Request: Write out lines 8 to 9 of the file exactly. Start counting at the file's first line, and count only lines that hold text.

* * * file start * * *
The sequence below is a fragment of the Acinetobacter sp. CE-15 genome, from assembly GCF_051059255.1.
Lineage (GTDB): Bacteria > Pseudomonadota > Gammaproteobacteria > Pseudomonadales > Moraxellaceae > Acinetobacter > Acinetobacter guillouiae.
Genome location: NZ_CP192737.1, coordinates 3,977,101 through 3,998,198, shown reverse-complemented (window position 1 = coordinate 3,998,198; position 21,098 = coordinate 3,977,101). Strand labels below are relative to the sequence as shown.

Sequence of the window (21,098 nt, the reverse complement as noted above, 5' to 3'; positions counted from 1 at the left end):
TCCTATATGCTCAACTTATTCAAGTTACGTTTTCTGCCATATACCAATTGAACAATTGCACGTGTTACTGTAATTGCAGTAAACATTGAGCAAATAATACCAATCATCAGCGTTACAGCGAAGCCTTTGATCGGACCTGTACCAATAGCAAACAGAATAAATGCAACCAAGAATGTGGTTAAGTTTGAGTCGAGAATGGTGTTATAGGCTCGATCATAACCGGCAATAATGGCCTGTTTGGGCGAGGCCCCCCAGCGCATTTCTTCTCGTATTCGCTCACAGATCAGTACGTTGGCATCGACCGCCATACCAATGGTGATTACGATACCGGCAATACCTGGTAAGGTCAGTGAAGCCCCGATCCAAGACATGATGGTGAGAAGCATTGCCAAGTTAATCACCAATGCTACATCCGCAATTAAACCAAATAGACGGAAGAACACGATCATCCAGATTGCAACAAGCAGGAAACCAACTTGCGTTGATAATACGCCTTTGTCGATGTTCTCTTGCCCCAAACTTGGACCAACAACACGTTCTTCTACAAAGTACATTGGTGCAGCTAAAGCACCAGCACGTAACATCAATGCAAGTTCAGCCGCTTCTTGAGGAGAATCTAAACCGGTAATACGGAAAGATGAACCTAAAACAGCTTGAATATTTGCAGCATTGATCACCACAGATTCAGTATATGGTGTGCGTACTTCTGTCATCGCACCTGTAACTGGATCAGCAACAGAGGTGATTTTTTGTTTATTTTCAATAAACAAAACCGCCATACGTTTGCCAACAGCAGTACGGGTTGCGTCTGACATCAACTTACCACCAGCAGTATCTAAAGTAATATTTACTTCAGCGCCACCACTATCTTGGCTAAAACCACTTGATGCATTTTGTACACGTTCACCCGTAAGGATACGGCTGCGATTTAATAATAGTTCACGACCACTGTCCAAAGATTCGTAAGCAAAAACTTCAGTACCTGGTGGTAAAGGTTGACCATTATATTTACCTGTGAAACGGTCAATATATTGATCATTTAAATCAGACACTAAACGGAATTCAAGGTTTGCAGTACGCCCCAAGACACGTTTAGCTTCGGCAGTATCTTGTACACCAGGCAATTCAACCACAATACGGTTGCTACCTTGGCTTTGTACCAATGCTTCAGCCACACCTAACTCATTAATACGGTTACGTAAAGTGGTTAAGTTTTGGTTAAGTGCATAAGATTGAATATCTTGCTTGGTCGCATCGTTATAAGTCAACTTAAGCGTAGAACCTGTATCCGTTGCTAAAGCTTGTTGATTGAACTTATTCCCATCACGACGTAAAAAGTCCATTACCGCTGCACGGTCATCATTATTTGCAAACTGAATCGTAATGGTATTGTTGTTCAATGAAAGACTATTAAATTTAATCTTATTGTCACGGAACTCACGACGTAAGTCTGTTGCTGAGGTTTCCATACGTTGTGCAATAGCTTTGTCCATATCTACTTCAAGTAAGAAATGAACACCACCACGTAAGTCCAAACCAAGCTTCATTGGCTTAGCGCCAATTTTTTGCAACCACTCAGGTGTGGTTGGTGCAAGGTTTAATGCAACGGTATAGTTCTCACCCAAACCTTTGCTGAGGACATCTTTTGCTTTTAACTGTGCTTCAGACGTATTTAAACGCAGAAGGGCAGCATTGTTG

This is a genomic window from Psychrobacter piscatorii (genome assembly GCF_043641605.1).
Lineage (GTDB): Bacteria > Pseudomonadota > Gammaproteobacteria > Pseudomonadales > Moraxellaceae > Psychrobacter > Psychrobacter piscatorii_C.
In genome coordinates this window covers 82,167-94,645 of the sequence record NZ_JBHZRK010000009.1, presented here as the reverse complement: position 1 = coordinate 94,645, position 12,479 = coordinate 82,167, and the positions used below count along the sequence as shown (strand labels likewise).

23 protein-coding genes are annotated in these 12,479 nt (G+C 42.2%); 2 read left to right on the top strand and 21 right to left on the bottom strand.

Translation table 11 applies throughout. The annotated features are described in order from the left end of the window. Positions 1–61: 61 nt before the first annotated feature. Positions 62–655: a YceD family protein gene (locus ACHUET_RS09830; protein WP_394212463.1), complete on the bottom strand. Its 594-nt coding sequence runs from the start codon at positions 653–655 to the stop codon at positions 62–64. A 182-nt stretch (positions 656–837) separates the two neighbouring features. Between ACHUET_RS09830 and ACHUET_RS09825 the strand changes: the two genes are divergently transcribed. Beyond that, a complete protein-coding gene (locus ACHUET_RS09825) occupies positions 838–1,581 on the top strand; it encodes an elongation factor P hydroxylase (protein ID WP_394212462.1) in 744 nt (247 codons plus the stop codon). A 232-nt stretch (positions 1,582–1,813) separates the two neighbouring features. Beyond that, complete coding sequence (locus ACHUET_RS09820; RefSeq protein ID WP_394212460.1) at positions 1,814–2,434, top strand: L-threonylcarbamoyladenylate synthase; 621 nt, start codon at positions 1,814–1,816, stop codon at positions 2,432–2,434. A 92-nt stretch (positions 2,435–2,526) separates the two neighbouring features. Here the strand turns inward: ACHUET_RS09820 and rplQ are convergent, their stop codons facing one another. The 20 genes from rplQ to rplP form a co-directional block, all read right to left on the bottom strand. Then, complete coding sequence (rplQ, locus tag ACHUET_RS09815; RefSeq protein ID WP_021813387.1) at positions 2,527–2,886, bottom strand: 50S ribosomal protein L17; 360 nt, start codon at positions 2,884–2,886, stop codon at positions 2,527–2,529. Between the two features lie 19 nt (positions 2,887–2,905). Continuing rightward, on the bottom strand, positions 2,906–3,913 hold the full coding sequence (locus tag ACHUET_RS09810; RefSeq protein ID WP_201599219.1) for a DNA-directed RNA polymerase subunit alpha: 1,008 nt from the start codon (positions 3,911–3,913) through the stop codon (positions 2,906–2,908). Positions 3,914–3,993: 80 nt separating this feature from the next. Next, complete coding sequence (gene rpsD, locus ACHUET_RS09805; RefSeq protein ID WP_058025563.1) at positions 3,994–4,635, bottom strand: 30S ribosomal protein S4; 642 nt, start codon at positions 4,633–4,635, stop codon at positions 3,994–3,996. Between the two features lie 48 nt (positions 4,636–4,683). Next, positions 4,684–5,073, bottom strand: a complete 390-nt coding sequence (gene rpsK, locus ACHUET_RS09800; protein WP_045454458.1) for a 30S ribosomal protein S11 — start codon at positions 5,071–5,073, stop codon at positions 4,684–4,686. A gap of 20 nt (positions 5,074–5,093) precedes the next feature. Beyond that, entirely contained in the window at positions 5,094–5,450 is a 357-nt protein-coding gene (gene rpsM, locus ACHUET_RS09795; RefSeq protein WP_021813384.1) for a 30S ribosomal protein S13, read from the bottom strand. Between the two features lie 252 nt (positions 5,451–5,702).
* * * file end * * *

In genome coordinates this window covers 82,167-94,645 of the sequence record NZ_JBHZRK010000009.1, presented here as the reverse complement: position 1 = coordinate 94,645, position 12,479 = coordinate 82,167, and the positions used below count along the sequence as shown (strand labels likewise).

23 protein-coding genes are annotated in these 12,479 nt (G+C 42.2%); 2 read left to right on the top strand and 21 right to left on the bottom strand.